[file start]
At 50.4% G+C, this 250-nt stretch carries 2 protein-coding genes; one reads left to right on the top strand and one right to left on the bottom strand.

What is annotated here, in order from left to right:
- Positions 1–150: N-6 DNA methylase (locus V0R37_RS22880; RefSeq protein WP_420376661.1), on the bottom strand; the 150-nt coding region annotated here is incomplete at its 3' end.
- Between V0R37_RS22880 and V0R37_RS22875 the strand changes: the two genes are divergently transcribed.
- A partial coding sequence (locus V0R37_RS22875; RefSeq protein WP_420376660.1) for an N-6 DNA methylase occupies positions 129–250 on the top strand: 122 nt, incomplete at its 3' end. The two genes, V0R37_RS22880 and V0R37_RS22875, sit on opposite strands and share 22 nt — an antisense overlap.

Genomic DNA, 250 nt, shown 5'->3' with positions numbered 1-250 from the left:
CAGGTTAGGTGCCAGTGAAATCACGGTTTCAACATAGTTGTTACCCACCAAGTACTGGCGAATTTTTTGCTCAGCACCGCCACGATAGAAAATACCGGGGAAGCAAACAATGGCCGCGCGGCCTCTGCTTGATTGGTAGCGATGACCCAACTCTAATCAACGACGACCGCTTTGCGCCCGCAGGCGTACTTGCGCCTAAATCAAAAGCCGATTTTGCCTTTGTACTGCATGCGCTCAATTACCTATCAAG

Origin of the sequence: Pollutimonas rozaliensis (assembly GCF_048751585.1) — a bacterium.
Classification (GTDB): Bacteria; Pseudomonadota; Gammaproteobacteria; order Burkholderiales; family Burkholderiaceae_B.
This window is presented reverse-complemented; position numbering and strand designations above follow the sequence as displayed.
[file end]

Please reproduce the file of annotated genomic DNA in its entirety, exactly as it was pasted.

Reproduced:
At 50.4% G+C, this 250-nt stretch carries 2 protein-coding genes; one reads left to right on the top strand and one right to left on the bottom strand.

What is annotated here, in order from left to right:
- Positions 1–150: N-6 DNA methylase (locus V0R37_RS22880; RefSeq protein WP_420376661.1), on the bottom strand; the 150-nt coding region annotated here is incomplete at its 3' end.
- Between V0R37_RS22880 and V0R37_RS22875 the strand changes: the two genes are divergently transcribed.
- A partial coding sequence (locus V0R37_RS22875; RefSeq protein WP_420376660.1) for an N-6 DNA methylase occupies positions 129–250 on the top strand: 122 nt, incomplete at its 3' end. The two genes, V0R37_RS22880 and V0R37_RS22875, sit on opposite strands and share 22 nt — an antisense overlap.

Genomic DNA, 250 nt, shown 5'->3' with positions numbered 1-250 from the left:
CAGGTTAGGTGCCAGTGAAATCACGGTTTCAACATAGTTGTTACCCACCAAGTACTGGCGAATTTTTTGCTCAGCACCGCCACGATAGAAAATACCGGGGAAGCAAACAATGGCCGCGCGGCCTCTGCTTGATTGGTAGCGATGACCCAACTCTAATCAACGACGACCGCTTTGCGCCCGCAGGCGTACTTGCGCCTAAATCAAAAGCCGATTTTGCCTTTGTACTGCATGCGCTCAATTACCTATCAAG

Origin of the sequence: Pollutimonas rozaliensis (assembly GCF_048751585.1) — a bacterium.
Classification (GTDB): Bacteria; Pseudomonadota; Gammaproteobacteria; order Burkholderiales; family Burkholderiaceae_B.
This window is presented reverse-complemented; position numbering and strand designations above follow the sequence as displayed.